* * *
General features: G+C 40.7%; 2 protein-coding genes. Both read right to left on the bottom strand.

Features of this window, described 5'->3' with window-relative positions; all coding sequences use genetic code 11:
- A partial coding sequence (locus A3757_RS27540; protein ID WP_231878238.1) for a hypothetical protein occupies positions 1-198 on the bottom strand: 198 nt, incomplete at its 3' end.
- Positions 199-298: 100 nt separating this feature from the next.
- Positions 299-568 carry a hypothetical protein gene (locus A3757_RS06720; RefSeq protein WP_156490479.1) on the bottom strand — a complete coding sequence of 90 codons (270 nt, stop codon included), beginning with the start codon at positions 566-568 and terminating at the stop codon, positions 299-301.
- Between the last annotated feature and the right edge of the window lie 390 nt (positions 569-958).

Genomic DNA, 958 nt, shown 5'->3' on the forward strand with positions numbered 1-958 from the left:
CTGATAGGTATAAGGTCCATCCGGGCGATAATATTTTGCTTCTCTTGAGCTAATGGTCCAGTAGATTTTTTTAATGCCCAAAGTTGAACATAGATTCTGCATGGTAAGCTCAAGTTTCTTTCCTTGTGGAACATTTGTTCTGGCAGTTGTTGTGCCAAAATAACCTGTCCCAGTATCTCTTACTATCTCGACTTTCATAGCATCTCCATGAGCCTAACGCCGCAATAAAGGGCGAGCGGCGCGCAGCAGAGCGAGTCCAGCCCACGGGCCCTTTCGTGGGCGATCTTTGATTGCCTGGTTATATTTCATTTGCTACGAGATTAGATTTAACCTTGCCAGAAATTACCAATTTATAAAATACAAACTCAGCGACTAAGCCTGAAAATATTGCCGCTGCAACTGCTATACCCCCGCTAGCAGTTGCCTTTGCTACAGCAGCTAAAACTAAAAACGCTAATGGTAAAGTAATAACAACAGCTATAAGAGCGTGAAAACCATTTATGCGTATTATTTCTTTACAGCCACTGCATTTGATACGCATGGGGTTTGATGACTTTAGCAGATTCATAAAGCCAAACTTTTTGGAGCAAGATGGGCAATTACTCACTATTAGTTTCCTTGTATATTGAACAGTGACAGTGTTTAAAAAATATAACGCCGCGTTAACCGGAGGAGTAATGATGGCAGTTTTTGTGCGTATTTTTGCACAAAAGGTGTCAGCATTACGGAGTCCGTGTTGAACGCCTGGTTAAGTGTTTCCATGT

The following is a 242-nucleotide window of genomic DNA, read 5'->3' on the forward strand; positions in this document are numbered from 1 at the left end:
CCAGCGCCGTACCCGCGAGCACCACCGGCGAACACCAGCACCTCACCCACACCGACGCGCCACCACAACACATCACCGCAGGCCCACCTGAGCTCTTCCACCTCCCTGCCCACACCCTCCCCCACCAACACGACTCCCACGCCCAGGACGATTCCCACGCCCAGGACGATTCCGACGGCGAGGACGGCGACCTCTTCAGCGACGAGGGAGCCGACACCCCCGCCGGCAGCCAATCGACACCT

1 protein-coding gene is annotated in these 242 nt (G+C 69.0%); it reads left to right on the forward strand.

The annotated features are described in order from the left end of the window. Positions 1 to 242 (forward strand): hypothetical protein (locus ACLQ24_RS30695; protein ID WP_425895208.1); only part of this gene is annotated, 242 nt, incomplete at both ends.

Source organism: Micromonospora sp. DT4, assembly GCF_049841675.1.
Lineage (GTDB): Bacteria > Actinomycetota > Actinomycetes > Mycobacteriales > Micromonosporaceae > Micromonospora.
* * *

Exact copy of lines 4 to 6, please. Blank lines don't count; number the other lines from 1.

- Positions 199-298: 100 nt separating this feature from the next.
- Positions 299-568 carry a hypothetical protein gene (locus A3757_RS06720; RefSeq protein WP_156490479.1) on the bottom strand — a complete coding sequence of 90 codons (270 nt, stop codon included), beginning with the start codon at positions 566-568 and terminating at the stop codon, positions 299-301.
- Between the last annotated feature and the right edge of the window lie 390 nt (positions 569-958).